Suaali’i, Tedesco or Manu? Roosters are spoiled for choice, but solving the long-term rear riddle will ruffle feathers
When you try to please everyone, you often please no one. The Roosters have three of the best full-backs in rugby league and it looks like they will have to knock out at least one by the end of next year.
James Tedesco, Joey Manu and Joseph Suaalii are out of contract at the end of 2024 after the latter opted for the final year of his contract.
They’re all at their best when playing at the back, but as the old phrase goes wrong, three in the No.1 shirt won’t go.
The Roosters can’t be wrong whichever way they go, as all three are world-class players who will secure the club a top-notch full-back for the foreseeable future.
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Their exhaust valve is the five-eights position, where Manu has also excelled in limited opportunities. Veteran three-time Premiership-winning pivot Luke Keary is also a free agent at the end of next year and at 31 with diminishing impact over the past two seasons as a concussion and torn ACL took their toll , he is unlikely to be re-signed for 2025.
But it’s still not his best position. He won the Golden Boot for his outstanding performances at the World Cup last year while playing at full-back for the Kiwis.
Even if they can satisfy Manu by making him half-partner Sam Walker, it still leaves an impossible choice.
Have they put all their eggs in the basket for Tedesco, the current NSW and Australian captain who is no spring chicken at 30 but still has several seasons left in him as an elite performer.
Or are they investing in Suaalii, who is still just 19 but has generated the most hype about his potential as a difference-maker at outside backs since Greg Inglis, Jarryd Hayne and Israel Folau burst onto the scene on the scene more than 15 years ago.
And of course there’s the added complication of Rugby Australia loaning with checkbooks. Are they still a thing? Loans with lots of dollars in their account to make an electronic funds transfer. Doesn’t quite have the same ominous sound.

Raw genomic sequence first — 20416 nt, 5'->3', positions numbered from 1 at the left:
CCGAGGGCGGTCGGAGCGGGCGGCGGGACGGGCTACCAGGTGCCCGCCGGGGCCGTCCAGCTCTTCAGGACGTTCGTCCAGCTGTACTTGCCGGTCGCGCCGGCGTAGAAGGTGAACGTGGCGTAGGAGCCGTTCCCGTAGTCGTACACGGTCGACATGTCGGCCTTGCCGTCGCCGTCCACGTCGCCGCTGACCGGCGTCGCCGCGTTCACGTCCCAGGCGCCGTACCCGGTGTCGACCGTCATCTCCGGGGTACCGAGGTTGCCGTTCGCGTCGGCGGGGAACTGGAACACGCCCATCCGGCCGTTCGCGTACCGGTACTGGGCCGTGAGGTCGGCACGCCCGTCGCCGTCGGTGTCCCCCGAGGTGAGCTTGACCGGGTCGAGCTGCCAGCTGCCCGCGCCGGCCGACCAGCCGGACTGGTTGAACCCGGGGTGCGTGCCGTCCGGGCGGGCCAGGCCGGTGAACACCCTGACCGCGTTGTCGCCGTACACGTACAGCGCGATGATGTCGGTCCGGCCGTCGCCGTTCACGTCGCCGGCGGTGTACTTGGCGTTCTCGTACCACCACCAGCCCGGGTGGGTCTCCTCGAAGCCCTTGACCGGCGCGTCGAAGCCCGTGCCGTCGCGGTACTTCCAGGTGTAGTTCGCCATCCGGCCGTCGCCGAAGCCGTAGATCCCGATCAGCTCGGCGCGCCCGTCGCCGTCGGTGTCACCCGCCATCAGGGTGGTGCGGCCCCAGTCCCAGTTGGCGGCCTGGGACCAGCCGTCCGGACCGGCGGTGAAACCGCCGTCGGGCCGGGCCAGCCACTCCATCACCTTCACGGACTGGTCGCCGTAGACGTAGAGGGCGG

Suaali’i’s situation is similar to what unfolded last year at Newcastle when the club were keen to lock him in a long-term extension to stamp out white noise on the All Blacks.
Roosters executives are unlikely to agree to another deal with two years of player options like the four-season carrot they put on hold to get him away from the Rabbitohs.
Suaali’i gave conspiracy theorists plenty of ammunition when he failed to switch to Tedesco to go it alone as his skipper had the line wide open against the Warriors.
Tedesco was asked about the contract imbroglio during the Roosters press briefing on Monday and, as you’d expect, he said he “100%” thinks he and his protege can coexist in the long term. the same team.
“I haven’t really read much about it, to be honest. It’s in two years,” he said. “Of course I want to finish my career here, but there’s no rush.
“I don’t think anyone wants to leave the club. Especially me, I want to stay as long as possible. Having guys like Joseph Suaali’i and Joseph Manu outside of me, not in our backbone, is quite dangerous for our crew.
“And if we can all come together, play for many years to come, I think that’s really good for the club.”
His agent contacted the Habs about an extension but there was little progress in the months that followed.
“If we wait another year, it will be the same conversations then,” he said, before adding that the media was more focused on the issue than he was.
No shortage of suitors
There would also be an avalanche of NRL clubs salivating at the prospect of signing either full-back for 2025 and beyond.
The Wests Tigers will be looking to make a splash in what is expected to be Benji Marshall’s first year as head coach – he threw the winning basket on the day Tedesco made his unfortunate debut 11 years ago, suffering from a torn ACL during the victory. on Cronulla.